Cloud computing is playing an increasingly important role in businesses across the country, regardless of their organisational size or the sector they operate in, as business leaders turn to Cloud services to transform their IT estates. According to our latest research on the state of UK Cloud market, 84 per cent of organisations currently use at least one Cloud service, up from 48 per cent in 2010. Moreover, 78 per cent of those organisations use two or more services, a significant increase on the same figure recorded in 2014, highlighting how the delivery model is making its presence felt in businesses today.

This growth story owes much to the fact that Cloud services are having a profound impact on the design and delivery of organisations’ IT capabilities and, as a result, on the performance and flexibility of their businesses thereafter. At its heart, the concept of Cloud is all about organisational transformation though the
agile on-demand delivery of IT solutions; it is not so much about the technology itself. Cloud is transforming the ways that businesses communicate internally and with their customers, providing more flexible and faster access to technology, reducing capital expenditure and shaving healthy amounts off of overall IT spends.

But what is clear is that Cloud is but one part of an increasingly complex and diverse picture. Although penetration has increased year-on-year, and indeed, faster than we had anticipated, Cloud-based solutions still constitute a relatively small part of the wider IT estate and half of organisations expect to keep specific applications and services on-premise indefinitely. This, by no means, is to suggest that appetite for Cloud is on the wane; more a reflection of the fact that not everything can or should be migrated. With this being the case, the majority of organisations will be maintaining Hybrid IT environments for the foreseeable future.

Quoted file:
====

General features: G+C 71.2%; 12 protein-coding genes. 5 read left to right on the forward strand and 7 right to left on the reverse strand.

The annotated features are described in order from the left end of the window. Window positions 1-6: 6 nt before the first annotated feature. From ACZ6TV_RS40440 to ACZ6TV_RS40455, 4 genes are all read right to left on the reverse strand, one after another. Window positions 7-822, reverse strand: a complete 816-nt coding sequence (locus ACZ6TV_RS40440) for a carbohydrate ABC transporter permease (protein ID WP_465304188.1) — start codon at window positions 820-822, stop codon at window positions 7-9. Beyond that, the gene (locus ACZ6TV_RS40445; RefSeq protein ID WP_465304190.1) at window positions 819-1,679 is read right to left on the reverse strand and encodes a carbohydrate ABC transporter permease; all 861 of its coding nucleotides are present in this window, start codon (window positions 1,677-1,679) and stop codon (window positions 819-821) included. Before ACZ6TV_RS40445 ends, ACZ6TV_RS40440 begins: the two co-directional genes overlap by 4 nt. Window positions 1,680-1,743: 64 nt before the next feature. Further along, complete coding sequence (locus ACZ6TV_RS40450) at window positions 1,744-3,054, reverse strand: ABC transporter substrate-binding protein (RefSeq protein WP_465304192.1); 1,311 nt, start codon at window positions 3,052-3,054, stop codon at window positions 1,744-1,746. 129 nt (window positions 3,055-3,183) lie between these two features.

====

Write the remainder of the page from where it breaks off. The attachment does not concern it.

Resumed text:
Hybrid IT is hardly a new phenomenon as it relates to the co-existence of multiple IT deployment models – which has been true for most businesses since the move away from mainframes in the 1980s. But most causes of a hybrid environment have historically been the product of a transition process rather than an explicit or deliberate strategy. Arguably this is no longer the case and we are seeing Hybrid IT estates emerge by design.

From a business point of view, such an approach to IT is a useful one. Rather than charging full-throttle towards one type of infrastructure, businesses are now able to pick and choose the types of IT that they feel most comfortable with, and that are most appropriate for their individual applications. Embracing a hybrid approach gives businesses the flexibility to construct an IT estate that will feed into the needs of the organisation, evolving as-and-when required. This bottom-up evolutionary approach removes many of the risks of grand all-encompassing IT projects, which tend to be expensive, difficult to coordinate and slow to react to changing business requirements.

Cloud is a proven IT deployment model, but for most organisations it is one of many that
will be used. The benefits of adopting Cloud alongside on-premise are proven and Hybrid IT is a natural and unstoppable evolution in the IT landscape, which will serve to enhance business outcomes with the continued investment of time and innovation.